Sunday, February 21, 2010

The Paradox of Free-Market Paternalism

There has been a lot of discussion lately about whether Obama is doing a good job as president. The state of the economy ranks as a top concern for most. Economists note that the current recovery may be a jobless one, especially at the outset. This jobless recovery, coupled with the frayed social safety net, leaves many Americans in a desperate situation. A recent article highlights this problem as well. As criticism of Obama persists, many are failing to identify the underlying contradiction inherent in that criticism.

For many, this jobless recovery has served as a platform to claim Obama is not doing enough to help average Americans. However, most of those making these claims are the very same people who consistently state that the government is the problem, not the solution. In that sense, they are contradicting themselves. You cannot have it both ways, criticizing government for being not involved enough and also too involved. Clearly industries regulated only by their endless greed have created an economy where good careers are increasingly difficult to find and irregular, poorly-paid jobs are the norm. This has come at a time of decreased union presence and a general malaise on the part of American workers to make their interests heard.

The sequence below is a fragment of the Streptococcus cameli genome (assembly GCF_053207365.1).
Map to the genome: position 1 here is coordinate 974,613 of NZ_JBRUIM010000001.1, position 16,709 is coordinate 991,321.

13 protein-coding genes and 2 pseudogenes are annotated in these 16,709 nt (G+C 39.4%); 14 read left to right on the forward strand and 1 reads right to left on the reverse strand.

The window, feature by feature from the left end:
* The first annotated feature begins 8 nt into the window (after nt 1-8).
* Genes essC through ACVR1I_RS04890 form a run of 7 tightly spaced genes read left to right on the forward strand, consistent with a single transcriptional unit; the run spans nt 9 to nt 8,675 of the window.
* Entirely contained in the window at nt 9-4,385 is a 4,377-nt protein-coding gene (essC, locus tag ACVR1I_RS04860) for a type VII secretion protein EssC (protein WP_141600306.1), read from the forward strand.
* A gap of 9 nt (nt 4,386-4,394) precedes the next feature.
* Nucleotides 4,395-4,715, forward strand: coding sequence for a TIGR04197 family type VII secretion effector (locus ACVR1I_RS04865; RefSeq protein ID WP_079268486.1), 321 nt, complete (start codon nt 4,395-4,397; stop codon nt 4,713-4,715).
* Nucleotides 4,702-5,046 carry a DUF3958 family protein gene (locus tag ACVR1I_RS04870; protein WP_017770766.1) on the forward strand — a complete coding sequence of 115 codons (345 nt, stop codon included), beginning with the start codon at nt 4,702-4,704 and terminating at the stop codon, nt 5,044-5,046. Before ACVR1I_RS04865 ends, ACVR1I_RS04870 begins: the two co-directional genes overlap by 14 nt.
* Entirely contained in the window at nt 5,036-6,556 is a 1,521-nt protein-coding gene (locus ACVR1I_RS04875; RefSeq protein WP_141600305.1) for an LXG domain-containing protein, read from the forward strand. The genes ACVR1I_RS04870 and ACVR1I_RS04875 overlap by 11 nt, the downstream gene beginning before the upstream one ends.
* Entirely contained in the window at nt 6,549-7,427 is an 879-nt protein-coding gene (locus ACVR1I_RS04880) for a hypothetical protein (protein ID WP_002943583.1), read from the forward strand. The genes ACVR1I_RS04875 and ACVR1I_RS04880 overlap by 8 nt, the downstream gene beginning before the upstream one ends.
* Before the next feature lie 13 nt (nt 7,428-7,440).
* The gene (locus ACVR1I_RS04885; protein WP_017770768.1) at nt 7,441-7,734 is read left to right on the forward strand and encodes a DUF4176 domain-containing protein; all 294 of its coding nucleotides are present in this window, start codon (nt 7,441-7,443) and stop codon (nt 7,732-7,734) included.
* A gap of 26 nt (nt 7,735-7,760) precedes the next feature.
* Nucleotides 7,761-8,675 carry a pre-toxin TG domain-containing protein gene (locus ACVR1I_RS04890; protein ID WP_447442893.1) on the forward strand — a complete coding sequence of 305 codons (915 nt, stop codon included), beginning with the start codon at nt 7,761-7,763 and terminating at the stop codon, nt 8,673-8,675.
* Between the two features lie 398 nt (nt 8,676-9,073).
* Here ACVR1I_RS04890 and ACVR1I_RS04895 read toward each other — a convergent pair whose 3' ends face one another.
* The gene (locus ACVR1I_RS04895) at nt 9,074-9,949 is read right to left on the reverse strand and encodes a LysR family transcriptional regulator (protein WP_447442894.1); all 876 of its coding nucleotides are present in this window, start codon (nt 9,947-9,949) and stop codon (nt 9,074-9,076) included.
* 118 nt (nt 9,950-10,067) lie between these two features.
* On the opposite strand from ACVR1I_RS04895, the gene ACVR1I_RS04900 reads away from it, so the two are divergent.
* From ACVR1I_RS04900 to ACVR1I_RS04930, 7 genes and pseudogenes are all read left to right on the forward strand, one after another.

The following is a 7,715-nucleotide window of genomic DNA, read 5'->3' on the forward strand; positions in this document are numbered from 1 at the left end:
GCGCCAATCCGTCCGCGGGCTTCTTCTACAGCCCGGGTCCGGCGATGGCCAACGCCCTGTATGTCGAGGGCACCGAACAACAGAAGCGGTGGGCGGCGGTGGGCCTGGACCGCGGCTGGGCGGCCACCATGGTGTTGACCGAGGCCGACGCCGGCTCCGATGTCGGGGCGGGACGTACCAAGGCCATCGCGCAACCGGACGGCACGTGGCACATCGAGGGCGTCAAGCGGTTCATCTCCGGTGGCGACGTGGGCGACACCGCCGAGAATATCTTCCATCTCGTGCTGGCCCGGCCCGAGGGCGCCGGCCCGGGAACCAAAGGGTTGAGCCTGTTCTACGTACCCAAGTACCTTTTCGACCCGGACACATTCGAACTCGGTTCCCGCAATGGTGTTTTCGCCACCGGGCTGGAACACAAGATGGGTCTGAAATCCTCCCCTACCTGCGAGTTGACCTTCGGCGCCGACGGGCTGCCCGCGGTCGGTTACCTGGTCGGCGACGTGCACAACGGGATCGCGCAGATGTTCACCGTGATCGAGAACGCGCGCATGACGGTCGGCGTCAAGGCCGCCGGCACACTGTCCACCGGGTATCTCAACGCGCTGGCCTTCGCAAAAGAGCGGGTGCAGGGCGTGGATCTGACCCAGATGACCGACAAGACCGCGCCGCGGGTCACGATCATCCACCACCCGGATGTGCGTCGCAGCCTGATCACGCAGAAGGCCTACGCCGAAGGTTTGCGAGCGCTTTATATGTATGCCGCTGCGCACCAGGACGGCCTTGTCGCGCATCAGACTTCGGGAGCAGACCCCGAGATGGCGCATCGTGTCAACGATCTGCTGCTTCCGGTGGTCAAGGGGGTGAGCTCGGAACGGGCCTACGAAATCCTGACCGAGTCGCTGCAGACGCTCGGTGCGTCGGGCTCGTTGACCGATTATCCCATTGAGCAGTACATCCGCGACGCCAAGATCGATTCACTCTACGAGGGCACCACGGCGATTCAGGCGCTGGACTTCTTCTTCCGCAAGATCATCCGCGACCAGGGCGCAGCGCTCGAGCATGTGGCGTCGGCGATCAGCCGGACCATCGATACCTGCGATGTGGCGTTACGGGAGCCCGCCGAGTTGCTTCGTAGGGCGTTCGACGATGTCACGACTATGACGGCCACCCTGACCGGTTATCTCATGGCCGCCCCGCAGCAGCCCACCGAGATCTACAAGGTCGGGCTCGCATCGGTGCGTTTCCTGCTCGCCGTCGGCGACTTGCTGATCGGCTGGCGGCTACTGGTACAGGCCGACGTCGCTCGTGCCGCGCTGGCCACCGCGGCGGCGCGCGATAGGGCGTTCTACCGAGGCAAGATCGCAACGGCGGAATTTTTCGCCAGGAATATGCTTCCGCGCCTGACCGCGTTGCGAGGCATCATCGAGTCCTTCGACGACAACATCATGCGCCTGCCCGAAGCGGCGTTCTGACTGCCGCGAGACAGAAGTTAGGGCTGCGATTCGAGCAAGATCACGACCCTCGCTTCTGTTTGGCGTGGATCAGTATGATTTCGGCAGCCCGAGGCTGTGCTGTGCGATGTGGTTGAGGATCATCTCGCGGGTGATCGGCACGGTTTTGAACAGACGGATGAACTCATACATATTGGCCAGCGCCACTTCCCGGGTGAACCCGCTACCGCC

Related to this is Americans' belief that "our system of government is broken." Despite this popular idea, government (at all levels) does more things well than it does poorly. It provides necessary services to Americans for prices no corporation could achieve. Privatization schemes for basic services in different parts of the country have led to worse services and weakened infrastructure. While a centrally planned economy is an inefficient and obtuse solution, government has a clear and important role to play in laying the groundwork in which creative ventures and new businesses can thrive. Government also must play a role in creating the rules, regulations, and taxation that allows people to have the capabilities to engage meaningfully both with the market as well as with civil society.